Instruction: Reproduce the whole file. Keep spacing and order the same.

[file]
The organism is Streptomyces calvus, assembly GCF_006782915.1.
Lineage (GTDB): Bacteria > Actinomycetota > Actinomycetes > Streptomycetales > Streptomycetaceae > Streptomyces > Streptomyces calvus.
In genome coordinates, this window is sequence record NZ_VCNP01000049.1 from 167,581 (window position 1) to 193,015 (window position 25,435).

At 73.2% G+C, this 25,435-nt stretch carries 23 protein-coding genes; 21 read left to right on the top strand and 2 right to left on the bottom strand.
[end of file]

The organism is Streptomyces calvus, assembly GCF_006782915.1.
Lineage (GTDB): Bacteria > Actinomycetota > Actinomycetes > Streptomycetales > Streptomycetaceae > Streptomyces > Streptomyces calvus.
In genome coordinates, this window is sequence record NZ_VCNP01000049.1 from 167,581 (window position 1) to 193,015 (window position 25,435).

At 73.2% G+C, this 25,435-nt stretch carries 23 protein-coding genes; 21 read left to right on the top strand and 2 right to left on the bottom strand.